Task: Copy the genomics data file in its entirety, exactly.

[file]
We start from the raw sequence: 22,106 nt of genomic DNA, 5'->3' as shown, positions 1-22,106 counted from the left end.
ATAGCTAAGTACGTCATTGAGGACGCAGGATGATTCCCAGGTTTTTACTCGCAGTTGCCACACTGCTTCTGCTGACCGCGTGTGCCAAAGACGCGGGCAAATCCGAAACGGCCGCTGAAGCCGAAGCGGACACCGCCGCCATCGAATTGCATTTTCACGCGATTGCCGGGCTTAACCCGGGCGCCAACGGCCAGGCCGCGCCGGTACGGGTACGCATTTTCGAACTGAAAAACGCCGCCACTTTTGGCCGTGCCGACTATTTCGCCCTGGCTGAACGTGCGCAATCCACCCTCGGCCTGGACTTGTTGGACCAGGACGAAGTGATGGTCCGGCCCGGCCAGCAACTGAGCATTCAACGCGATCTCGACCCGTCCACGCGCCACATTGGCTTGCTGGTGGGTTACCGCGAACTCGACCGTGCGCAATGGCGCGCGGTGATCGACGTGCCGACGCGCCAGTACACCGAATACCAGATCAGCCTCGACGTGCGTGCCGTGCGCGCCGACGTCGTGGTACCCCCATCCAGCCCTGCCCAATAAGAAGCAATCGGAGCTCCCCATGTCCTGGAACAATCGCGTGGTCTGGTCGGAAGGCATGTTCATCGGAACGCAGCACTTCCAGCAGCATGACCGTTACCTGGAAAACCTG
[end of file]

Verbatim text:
We start from the raw sequence: 22,106 nt of genomic DNA, 5'->3' as shown, positions 1-22,106 counted from the left end.
ATAGCTAAGTACGTCATTGAGGACGCAGGATGATTCCCAGGTTTTTACTCGCAGTTGCCACACTGCTTCTGCTGACCGCGTGTGCCAAAGACGCGGGCAAATCCGAAACGGCCGCTGAAGCCGAAGCGGACACCGCCGCCATCGAATTGCATTTTCACGCGATTGCCGGGCTTAACCCGGGCGCCAACGGCCAGGCCGCGCCGGTACGGGTACGCATTTTCGAACTGAAAAACGCCGCCACTTTTGGCCGTGCCGACTATTTCGCCCTGGCTGAACGTGCGCAATCCACCCTCGGCCTGGACTTGTTGGACCAGGACGAAGTGATGGTCCGGCCCGGCCAGCAACTGAGCATTCAACGCGATCTCGACCCGTCCACGCGCCACATTGGCTTGCTGGTGGGTTACCGCGAACTCGACCGTGCGCAATGGCGCGCGGTGATCGACGTGCCGACGCGCCAGTACACCGAATACCAGATCAGCCTCGACGTGCGTGCCGTGCGCGCCGACGTCGTGGTACCCCCATCCAGCCCTGCCCAATAAGAAGCAATCGGAGCTCCCCATGTCCTGGAACAATCGCGTGGTCTGGTCGGAAGGCATGTTCATCGGAACGCAGCACTTCCAGCAGCATGACCGTTACCTGGAAAACCTG